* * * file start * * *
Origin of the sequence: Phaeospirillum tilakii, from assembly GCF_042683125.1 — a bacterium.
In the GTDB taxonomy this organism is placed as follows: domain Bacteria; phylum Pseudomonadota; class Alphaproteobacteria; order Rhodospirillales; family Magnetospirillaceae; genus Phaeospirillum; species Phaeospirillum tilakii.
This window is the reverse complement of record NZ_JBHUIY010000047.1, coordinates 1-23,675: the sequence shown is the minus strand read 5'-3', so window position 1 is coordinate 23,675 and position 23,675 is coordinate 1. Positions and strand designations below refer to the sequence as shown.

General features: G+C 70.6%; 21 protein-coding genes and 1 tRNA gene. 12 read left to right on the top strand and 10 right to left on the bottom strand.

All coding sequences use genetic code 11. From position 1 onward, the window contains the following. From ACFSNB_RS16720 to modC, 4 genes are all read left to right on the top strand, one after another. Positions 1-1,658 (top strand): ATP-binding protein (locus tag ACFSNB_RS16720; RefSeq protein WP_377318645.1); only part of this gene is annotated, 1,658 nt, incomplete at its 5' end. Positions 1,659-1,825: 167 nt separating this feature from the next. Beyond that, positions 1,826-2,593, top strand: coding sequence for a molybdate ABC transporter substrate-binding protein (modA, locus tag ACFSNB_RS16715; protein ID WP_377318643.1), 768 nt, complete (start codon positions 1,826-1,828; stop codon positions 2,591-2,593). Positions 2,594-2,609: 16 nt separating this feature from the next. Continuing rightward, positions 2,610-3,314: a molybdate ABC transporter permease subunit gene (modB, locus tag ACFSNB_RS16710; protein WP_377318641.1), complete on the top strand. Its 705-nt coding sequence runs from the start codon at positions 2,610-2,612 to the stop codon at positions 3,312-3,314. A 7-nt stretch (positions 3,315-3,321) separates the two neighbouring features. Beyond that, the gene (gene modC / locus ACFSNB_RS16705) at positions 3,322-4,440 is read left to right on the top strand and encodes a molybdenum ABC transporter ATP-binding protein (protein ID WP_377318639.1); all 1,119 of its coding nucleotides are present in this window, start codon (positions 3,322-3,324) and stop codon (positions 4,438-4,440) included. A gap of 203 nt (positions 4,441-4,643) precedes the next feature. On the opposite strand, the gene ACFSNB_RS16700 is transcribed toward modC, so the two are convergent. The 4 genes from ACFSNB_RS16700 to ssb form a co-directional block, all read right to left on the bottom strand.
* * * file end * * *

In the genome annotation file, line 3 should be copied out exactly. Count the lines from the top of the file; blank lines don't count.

This window is the reverse complement of record NZ_JBHUIY010000047.1, coordinates 1-23,675: the sequence shown is the minus strand read 5'-3', so window position 1 is coordinate 23,675 and position 23,675 is coordinate 1. Positions and strand designations below refer to the sequence as shown.